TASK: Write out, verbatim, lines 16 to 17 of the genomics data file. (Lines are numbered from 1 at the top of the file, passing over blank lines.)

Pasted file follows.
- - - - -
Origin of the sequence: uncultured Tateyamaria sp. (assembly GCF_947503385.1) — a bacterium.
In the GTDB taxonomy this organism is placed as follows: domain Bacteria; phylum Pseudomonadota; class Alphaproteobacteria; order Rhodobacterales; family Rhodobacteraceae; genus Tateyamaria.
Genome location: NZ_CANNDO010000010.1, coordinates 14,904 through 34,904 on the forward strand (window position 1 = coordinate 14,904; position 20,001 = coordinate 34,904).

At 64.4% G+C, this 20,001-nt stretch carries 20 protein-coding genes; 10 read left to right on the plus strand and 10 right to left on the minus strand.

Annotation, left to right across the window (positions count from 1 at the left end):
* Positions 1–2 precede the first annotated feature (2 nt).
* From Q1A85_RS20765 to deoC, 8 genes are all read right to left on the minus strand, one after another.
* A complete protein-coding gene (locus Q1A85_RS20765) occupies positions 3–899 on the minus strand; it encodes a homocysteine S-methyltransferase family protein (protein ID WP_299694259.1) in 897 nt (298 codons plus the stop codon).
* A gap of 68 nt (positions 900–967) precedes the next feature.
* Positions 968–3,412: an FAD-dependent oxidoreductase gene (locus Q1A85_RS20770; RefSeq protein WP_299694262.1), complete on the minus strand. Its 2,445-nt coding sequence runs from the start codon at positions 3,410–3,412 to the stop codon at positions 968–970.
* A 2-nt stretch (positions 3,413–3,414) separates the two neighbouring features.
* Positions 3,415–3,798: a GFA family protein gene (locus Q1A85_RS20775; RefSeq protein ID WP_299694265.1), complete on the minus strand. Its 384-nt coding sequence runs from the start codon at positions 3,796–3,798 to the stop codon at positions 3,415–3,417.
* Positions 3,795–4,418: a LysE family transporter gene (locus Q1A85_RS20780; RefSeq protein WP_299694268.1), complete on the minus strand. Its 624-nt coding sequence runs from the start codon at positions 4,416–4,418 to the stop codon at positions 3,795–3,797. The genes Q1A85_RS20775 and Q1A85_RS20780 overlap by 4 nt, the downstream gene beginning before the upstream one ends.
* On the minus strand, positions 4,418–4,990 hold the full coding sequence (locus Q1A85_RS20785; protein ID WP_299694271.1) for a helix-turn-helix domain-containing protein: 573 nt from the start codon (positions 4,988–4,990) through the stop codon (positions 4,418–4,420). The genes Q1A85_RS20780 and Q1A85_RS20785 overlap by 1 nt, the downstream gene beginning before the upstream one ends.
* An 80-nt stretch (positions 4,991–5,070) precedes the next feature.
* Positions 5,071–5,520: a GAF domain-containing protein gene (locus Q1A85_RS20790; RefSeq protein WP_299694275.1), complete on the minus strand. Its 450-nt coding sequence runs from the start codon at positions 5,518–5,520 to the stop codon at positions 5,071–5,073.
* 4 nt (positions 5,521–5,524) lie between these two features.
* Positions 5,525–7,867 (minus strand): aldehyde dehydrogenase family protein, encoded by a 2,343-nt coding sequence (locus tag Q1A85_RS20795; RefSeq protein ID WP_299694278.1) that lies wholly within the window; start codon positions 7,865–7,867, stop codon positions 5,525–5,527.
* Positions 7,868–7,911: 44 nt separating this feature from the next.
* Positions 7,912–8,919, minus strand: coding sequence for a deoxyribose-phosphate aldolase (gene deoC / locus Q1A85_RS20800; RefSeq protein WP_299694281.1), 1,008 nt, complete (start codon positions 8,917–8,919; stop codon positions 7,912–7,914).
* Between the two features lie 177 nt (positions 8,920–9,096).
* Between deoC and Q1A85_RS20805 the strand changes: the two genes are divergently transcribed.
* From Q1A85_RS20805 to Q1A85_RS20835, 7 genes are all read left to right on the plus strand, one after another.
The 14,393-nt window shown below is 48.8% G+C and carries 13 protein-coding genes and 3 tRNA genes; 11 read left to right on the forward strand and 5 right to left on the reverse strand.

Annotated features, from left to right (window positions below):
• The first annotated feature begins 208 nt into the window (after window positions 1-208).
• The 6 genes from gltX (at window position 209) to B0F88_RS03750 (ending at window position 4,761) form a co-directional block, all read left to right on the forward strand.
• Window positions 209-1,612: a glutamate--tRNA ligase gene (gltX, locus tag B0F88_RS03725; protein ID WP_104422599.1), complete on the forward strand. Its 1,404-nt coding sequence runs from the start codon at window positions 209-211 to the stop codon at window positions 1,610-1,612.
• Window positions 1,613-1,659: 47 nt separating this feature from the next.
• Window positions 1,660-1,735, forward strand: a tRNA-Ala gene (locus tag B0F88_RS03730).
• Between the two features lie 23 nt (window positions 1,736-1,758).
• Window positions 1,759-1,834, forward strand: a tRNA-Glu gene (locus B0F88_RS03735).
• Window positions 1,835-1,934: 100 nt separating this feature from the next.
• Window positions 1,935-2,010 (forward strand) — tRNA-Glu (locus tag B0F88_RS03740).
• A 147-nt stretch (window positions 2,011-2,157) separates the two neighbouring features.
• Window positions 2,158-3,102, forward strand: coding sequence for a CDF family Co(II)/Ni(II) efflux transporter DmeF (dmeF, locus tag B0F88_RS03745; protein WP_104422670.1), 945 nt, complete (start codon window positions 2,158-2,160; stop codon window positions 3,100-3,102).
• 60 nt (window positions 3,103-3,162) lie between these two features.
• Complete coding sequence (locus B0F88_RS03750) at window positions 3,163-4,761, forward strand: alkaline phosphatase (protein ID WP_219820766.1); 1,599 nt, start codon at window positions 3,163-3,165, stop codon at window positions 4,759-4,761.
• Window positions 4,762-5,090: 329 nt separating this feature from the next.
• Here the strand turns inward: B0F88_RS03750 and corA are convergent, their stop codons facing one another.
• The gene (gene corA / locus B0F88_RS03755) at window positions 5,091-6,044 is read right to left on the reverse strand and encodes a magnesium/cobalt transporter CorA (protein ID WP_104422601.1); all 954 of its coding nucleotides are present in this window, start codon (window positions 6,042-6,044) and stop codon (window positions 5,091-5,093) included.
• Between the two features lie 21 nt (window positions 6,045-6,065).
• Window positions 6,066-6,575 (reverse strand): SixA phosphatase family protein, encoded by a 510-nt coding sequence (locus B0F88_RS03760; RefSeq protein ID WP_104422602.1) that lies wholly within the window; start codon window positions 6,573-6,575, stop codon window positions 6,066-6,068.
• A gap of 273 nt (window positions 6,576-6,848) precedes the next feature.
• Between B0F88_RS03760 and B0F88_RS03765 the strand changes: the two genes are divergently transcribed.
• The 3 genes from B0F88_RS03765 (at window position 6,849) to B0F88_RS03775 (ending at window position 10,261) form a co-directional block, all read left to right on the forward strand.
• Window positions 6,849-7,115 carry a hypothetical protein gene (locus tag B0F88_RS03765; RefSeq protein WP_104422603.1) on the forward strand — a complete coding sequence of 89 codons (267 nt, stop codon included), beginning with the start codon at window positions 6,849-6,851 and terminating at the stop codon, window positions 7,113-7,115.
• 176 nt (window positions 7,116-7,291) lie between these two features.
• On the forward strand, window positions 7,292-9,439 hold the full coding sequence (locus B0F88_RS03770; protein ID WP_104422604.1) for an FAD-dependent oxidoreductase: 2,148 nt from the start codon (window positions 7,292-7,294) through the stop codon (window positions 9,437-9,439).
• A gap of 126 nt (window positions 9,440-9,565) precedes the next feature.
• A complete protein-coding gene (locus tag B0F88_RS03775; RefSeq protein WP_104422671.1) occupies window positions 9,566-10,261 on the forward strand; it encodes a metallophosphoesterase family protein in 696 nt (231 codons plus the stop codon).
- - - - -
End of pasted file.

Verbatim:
* Positions 5,071–5,520: a GAF domain-containing protein gene (locus Q1A85_RS20790; RefSeq protein WP_299694275.1), complete on the minus strand. Its 450-nt coding sequence runs from the start codon at positions 5,518–5,520 to the stop codon at positions 5,071–5,073.
* 4 nt (positions 5,521–5,524) lie between these two features.